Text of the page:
Anonymous no more
IN THE NEWS | Donor conception rules in the United Kingdom and elsewhere move toward greater transparency
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For the thousands of Britons whose genetic parent was an anonymous egg or sperm donor, 2023 may be a year to remember. This is the 18th year since Britain barred parental anonymity for children conceived via gamete donation on or after April 1, 2005. That means 2023 is when the first children conceived under the 2005 legal change will reach their 18th birthdays. At that age, they’ll become legally eligible to access identifying information such as their donor’s name, date of birth, and last known address.
The legal trend in the U.K., along with similar reforms in Australia and some U.S. states, indicate a growing shift away from donor anonymity.
On Feb. 28, the Human Fertilisation and Embryology Authority, the country’s fertility regulator, began soliciting public input on government proposals to revise the 2005 law even further. Admitting “attitudes have changed” regarding donor anonymity, the regulator wants to allow children to obtain information on their donors even before adulthood—although only if their parents and donor have opted in.
Elizabeth Howard didn’t learn until age 15 that she had an anonymous father. Her mother disclosed the truth about her origins after Howard found a letter from the London medical clinic where she was conceived in 1971 by a sperm donor.
Howard used DNA testing to locate her genetic father, a doctor who shares her smile, nose, and “generous ear lobes,” as she described in a 2016 open letter published by the Conservative Woman website. In the letter, Howard calls him “Dad” and says he bears a striking resemblance to her third child.
But now, seven years later, that man has never responded to her letters. Howard, who regrets the lost relationship, told WORLD that U.K. laws are “completely skewed towards people who want to have a baby, without any thought given to what the impact is on the child.”
More than 4,100 children were born in the U.K. in 2019 using donor sperm, eggs, or embryos, according to government statistics. U.K. authorities began tracking donor conception in 1991 but kept donor identities anonymous until the law changed in 2005.
Donor-conceived people born in the U.K. before 2005 still have no legal right to know their donor’s identity. Howard was one of a handful of donor-conceived adults in Britain to go public in the early 2000s. Their accounts shed light on the long-term consequences for children and adults left in the dark about their genetic origins: emotional and psychological distress, a loss of identity, concerns over accidental incest, and preventable medical harms since donor-conceived people often know nothing about their donor’s health history.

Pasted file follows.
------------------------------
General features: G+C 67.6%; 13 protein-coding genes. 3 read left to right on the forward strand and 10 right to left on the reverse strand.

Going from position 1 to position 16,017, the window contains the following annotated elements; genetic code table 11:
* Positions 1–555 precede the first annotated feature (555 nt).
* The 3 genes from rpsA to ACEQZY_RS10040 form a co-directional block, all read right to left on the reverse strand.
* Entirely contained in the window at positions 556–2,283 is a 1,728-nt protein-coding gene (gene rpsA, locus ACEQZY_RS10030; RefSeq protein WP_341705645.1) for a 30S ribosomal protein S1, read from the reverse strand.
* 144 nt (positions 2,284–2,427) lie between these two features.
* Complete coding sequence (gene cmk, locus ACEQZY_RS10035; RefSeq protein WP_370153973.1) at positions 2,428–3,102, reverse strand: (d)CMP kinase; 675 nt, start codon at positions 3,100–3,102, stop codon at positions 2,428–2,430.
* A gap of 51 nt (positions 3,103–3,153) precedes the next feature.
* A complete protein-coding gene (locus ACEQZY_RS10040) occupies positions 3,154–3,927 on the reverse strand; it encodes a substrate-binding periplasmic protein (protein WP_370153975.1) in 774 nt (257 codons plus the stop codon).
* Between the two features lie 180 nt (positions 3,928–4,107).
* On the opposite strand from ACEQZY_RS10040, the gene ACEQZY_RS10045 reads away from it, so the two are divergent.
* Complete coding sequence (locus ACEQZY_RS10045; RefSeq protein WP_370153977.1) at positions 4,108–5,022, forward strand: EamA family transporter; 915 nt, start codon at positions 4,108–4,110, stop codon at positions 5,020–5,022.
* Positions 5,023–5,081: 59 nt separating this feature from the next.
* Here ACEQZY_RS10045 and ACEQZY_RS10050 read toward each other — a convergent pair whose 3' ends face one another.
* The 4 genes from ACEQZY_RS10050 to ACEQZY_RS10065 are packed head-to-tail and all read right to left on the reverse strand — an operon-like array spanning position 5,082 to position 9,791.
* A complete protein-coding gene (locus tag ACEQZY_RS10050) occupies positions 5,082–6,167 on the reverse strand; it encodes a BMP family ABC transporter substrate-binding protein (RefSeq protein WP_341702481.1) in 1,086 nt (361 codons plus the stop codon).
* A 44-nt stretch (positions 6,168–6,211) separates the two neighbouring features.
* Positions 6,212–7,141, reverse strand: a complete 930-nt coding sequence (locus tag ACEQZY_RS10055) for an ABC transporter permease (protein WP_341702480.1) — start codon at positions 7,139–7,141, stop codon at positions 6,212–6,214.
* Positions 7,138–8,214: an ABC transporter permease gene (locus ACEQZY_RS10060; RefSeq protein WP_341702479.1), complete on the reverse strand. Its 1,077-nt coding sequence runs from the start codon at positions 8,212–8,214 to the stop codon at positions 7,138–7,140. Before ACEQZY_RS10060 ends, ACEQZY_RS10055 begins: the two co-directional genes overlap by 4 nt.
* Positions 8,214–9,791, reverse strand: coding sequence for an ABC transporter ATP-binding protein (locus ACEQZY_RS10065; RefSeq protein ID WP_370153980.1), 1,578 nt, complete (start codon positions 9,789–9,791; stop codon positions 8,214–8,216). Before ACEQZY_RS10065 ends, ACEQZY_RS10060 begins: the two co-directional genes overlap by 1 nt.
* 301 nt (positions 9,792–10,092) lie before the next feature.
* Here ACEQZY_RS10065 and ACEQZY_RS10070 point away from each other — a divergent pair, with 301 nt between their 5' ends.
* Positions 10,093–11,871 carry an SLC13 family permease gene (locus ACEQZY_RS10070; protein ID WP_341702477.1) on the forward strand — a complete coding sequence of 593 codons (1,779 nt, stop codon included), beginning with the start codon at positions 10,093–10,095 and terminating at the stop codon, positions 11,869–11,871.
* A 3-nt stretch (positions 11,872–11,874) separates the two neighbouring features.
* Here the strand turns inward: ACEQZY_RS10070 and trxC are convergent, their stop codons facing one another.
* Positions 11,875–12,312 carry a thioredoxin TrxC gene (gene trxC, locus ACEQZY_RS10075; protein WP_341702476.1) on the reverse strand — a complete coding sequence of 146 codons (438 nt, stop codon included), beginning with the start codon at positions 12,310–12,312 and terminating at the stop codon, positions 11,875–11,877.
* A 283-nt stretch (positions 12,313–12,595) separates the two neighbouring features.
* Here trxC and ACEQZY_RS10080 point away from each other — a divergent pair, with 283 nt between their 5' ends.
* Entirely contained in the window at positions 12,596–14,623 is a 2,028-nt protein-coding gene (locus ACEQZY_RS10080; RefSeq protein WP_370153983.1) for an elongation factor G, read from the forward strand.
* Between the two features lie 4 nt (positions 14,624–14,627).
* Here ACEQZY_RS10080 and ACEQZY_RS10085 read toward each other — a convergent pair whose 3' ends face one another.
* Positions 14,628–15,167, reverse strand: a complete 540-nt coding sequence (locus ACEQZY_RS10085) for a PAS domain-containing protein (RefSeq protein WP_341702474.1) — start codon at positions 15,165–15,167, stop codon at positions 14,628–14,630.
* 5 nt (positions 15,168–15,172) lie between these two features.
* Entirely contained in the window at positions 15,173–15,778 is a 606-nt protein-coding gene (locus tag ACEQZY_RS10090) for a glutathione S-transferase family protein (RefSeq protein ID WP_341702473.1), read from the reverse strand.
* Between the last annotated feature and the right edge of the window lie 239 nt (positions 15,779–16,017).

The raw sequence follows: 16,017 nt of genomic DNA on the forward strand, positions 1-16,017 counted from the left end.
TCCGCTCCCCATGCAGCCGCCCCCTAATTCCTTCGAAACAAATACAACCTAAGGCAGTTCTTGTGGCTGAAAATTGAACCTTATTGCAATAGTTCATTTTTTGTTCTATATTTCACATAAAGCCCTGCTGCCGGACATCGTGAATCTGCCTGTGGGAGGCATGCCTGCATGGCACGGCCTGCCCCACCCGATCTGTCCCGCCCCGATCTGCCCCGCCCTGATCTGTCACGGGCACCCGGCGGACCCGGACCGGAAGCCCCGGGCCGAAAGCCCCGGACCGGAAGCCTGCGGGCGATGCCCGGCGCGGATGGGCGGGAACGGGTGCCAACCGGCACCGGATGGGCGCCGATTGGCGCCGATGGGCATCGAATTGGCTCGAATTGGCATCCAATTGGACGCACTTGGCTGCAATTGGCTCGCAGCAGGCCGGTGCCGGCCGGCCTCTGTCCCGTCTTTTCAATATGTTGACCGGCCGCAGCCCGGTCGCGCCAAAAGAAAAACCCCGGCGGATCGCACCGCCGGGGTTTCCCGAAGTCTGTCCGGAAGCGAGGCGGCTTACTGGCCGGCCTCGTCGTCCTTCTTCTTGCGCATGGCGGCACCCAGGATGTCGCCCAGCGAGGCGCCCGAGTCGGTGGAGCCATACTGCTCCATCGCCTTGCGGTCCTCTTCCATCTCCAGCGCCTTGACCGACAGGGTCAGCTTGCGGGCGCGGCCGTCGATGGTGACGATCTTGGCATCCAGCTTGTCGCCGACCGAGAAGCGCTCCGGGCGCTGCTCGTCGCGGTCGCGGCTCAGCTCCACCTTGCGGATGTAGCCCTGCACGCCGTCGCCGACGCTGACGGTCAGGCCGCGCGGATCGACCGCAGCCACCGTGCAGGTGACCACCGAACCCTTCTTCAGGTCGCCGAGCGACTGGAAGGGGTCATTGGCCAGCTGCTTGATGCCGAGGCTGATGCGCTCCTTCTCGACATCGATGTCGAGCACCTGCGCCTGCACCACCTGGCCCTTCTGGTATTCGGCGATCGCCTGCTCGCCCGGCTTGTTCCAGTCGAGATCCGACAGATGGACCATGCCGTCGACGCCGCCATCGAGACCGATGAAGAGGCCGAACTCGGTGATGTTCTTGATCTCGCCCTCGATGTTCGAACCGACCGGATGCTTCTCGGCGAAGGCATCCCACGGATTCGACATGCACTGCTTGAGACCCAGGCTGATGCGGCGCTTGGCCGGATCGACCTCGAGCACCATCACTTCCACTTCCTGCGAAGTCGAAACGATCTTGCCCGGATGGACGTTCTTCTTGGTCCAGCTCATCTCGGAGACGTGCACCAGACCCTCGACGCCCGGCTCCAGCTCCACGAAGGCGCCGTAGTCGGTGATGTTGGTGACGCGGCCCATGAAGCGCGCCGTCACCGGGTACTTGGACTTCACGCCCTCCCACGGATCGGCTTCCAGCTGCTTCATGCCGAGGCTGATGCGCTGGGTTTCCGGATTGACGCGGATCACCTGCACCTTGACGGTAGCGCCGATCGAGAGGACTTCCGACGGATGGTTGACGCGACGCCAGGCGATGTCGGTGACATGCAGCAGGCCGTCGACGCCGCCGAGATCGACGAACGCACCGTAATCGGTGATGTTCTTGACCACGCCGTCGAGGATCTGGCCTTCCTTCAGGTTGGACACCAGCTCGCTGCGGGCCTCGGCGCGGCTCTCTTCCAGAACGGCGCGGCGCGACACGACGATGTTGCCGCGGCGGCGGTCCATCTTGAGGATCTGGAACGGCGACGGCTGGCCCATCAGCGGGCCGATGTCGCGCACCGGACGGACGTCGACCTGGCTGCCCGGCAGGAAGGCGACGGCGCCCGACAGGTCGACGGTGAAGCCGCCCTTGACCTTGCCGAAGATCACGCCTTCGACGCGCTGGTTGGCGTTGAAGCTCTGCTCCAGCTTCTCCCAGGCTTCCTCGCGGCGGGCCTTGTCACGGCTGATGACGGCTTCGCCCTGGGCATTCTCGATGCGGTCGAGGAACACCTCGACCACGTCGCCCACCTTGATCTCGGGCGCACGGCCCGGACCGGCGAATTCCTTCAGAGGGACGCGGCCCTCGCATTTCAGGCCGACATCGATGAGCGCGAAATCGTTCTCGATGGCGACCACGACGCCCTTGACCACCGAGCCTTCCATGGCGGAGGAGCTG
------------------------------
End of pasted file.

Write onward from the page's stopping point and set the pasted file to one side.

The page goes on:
The doctor who facilitated Howard’s conception is deceased, and all his records were destroyed. So far, she has found six other donor-conceived half-siblings. They have a group chat and sometimes share medical information.
“To be given a name and some basic details at age 18 is crumbs compared to what a child’s birthright is,” Howard said. “The child that is produced is a stakeholder in the process … a person who is going to grow into an adult and have their own needs.”
The reforms in the U.K. and elsewhere may seem to some ironic, since abortion is still legal in these places. In this way, the new laws accord rights to the unconceived, though the conceived have none.
In Australia, donor-conceived people are calling for a national sperm donation database amid growing concerns about “prolific donors” and accidental incest. In February, the government of Queensland, the country’s second-largest state, signaled its support for adopting a central donor conception registry and access for children to obtain information about their donor when they turn 18.
Meanwhile, in the United States, the fertility industry remains largely unregulated, with no official donor registry. California, Connecticut, Rhode Island, and Washington have laws allowing the release of donor identity to donor-conceived adults. But donors can still opt out. Colorado passed a more comprehensive law last May abolishing anonymous egg and sperm donation for children conceived on or after Jan. 1, 2025. The law also ensures permanent retention of donor records and limits conception by one donor to no more than 25 families.
Wendy Kramer runs Donor Sibling Registry, a social networking site that has helped nearly 24,000 donor-conceived people connect with half-siblings and genetic parents. She says DNA testing and sites like hers offer more immediate hope for such people than the new laws.
“We won’t even know if Colorado’s law did anything until the year 2042,” she said.
Katy Faust, president of the advocacy group Them Before Us, argues that laws chipping away at donor anonymity miss the point. She said many donor-conceived children feel like a commodity that was purchased, designed, bought, and sold.
“Children have a right to their mother and father,” she said. “They should not be intentionally and commercially separated from them at conception, regardless of how much an adult believes they will be loved and wanted.”
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